Statement of David O. Carson
General Counsel, United States Copyright Office
before the
Subcommittee on Courts, the Internet, and Intellectual Property
Committee on the Judiciary
and the
Subcommittee on Commerce, Trade and Consumer Protection
Committee on Energy and Commerce

United States House of Representatives
108th Congress, 1st Session

September 23, 2003

Database and Collections of Information Misappropriation Act of 2003


Good afternoon. Chairman Smith, Chairman Stearns, Congressman Berman, Congressman Schakowsky, Members of both Subcommittees, it is a pleasure to appear before you today. Thank you for giving the Copyright Office the opportunity to testify at this hearing on the discussion draft of the Database and Collections of Information Misappropriation Act.

The Copyright Office has testified twice in recent years before the Subcommittee on Courts and Intellectual Property on legislation to protect databases. In the 105th and 106th Congresses, the Register of Copyrights testified in connection with the proposed Collections of Information Antipiracy Act. That bill was passed by the House in the 105th Congress but no action was taken in the Senate. In her testimony on that legislation and on a later version, the Register testified that there was a need to preserve adequate incentives for the production and dissemination of databases, which are increasingly important to the U.S. economy and culture, both as a component in the development of electronic commerce and as a tool for facilitating scientific, educational and technological advancement. She stated that there was a gap in existing legal protection, which could not be satisfactorily filled through the use of technology alone. This legal gap was compounded by the ease and speed with which a database can be copied and disseminated, using today's digital and scanning capabilities. Without legislation to fill the gap, publishers were likely to react to the lack of security by investing less in the production of databases, or disseminating them less broadly. The result would be an overall loss to the public of the benefits of access to the information that would otherwise have been made available.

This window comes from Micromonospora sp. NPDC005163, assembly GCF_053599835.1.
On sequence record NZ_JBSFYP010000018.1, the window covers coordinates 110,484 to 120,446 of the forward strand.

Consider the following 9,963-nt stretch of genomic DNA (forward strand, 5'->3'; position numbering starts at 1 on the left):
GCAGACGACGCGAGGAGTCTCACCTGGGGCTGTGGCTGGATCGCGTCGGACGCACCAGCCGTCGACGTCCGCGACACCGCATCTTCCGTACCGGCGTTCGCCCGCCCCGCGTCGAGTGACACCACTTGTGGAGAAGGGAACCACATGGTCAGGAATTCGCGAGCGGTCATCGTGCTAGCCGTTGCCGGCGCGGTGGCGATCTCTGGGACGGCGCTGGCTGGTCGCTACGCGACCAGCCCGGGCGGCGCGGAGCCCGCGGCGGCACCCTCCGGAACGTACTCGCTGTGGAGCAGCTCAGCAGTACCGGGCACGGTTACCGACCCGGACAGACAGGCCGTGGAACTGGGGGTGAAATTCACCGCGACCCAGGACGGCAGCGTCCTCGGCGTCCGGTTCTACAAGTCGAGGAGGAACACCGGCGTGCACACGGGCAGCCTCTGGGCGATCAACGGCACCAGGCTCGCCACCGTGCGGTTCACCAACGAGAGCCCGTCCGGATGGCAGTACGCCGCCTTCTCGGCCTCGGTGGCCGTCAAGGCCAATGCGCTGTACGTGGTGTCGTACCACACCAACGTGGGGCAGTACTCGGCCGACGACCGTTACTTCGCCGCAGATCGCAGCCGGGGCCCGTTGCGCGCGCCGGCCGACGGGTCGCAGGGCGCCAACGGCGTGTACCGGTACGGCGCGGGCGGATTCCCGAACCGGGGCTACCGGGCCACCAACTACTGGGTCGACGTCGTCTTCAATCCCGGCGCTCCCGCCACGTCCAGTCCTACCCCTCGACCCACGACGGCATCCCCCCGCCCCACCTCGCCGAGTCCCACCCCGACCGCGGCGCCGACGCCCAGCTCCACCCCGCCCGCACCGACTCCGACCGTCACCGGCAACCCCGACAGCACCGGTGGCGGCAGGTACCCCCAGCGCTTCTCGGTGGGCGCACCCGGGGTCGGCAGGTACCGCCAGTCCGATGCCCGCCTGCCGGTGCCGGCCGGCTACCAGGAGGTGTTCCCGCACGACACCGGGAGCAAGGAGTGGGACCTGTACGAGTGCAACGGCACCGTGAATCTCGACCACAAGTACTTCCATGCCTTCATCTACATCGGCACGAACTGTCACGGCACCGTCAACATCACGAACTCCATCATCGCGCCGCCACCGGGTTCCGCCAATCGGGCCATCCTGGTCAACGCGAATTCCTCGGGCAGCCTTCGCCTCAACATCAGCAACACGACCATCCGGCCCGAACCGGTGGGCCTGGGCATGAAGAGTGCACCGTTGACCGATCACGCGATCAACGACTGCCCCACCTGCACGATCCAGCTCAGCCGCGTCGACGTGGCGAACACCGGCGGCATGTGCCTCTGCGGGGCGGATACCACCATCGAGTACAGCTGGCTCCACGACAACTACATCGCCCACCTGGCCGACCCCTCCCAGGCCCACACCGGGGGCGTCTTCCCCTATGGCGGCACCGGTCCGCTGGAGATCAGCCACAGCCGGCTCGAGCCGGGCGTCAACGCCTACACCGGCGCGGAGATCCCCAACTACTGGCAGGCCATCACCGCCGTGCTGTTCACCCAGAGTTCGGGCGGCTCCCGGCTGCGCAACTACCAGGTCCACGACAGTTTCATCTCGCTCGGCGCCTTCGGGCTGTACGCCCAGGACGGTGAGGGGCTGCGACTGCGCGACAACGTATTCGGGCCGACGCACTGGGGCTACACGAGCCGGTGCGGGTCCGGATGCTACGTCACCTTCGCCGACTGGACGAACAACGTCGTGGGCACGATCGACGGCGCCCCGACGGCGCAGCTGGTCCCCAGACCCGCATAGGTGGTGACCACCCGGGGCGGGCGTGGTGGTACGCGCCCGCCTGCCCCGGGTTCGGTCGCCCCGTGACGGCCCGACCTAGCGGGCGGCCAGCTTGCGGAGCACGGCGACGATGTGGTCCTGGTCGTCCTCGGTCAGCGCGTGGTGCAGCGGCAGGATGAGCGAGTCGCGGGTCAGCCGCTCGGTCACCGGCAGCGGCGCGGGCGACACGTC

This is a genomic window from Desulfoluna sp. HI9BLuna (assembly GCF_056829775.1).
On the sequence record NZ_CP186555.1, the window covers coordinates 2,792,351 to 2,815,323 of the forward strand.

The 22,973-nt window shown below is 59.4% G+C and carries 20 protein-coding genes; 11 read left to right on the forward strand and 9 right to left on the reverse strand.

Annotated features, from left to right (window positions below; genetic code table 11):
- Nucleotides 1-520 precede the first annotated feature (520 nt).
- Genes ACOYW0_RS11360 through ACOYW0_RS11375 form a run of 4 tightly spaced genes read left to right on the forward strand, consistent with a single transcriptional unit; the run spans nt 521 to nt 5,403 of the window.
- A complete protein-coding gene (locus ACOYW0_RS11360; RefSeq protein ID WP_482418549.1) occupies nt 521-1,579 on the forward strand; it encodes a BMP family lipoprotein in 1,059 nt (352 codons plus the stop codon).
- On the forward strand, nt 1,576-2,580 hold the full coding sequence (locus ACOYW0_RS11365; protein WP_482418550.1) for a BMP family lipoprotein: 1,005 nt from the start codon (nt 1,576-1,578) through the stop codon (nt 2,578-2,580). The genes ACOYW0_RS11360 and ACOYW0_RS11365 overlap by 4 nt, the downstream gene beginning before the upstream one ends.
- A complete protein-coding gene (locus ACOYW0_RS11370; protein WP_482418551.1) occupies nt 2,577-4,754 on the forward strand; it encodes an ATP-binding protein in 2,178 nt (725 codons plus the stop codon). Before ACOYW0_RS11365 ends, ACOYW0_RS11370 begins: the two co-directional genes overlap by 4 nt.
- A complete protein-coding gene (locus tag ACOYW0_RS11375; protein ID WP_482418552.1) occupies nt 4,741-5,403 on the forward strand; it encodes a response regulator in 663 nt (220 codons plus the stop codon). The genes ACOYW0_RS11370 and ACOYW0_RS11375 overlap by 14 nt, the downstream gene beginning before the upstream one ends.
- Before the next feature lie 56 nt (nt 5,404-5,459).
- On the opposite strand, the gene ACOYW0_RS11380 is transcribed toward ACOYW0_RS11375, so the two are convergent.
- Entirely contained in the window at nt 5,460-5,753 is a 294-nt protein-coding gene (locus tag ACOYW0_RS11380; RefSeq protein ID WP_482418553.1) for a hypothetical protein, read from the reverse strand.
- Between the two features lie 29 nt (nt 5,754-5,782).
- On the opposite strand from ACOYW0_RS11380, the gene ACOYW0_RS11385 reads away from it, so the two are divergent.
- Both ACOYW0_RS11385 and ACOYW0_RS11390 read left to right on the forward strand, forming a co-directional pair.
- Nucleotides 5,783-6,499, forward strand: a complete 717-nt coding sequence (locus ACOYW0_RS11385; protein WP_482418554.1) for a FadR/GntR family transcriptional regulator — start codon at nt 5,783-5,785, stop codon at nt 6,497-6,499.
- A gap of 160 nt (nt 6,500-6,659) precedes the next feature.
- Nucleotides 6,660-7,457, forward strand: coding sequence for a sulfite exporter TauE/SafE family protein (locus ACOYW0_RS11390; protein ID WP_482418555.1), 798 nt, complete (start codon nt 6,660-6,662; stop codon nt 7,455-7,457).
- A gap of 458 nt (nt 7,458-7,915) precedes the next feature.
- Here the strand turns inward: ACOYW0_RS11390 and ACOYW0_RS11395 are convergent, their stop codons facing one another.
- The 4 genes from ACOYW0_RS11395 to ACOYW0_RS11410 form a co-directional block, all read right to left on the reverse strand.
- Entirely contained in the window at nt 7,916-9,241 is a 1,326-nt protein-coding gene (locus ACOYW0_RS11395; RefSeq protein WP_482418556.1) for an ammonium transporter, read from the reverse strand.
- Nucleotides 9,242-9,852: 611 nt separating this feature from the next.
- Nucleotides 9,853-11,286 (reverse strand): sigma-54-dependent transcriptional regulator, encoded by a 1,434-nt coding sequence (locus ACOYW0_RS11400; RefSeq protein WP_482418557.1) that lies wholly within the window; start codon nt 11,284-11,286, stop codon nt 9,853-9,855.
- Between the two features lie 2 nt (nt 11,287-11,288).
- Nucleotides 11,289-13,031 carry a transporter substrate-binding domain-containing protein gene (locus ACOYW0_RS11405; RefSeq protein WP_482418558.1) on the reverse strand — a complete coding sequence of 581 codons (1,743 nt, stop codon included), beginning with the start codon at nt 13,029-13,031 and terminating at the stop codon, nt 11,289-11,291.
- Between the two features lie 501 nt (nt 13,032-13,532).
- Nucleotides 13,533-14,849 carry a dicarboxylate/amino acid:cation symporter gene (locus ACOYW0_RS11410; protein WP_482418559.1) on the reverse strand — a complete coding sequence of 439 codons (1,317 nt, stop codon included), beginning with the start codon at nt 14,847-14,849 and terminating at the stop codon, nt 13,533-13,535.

At the same time, the Register cautioned that the risks of over-protection were equally serious, because (as already noted) the free flow of information is essential to the advancement of knowledge, technology and culture. She testified in support of legislation that would ensure adequate incentives for investment, without inhibiting access for appropriate purposes and in appropriate circumstances.

Accordingly, the Register recommended the restoration of the general level of protection provided in the past under copyright “sweat of the brow” theories, but under a suitable constitutional power, with flexibility built in for uses in the public interest in a manner similar to the function played by fair use in copyright law. Such balanced legislation could optimize the availability of reliable information to the public.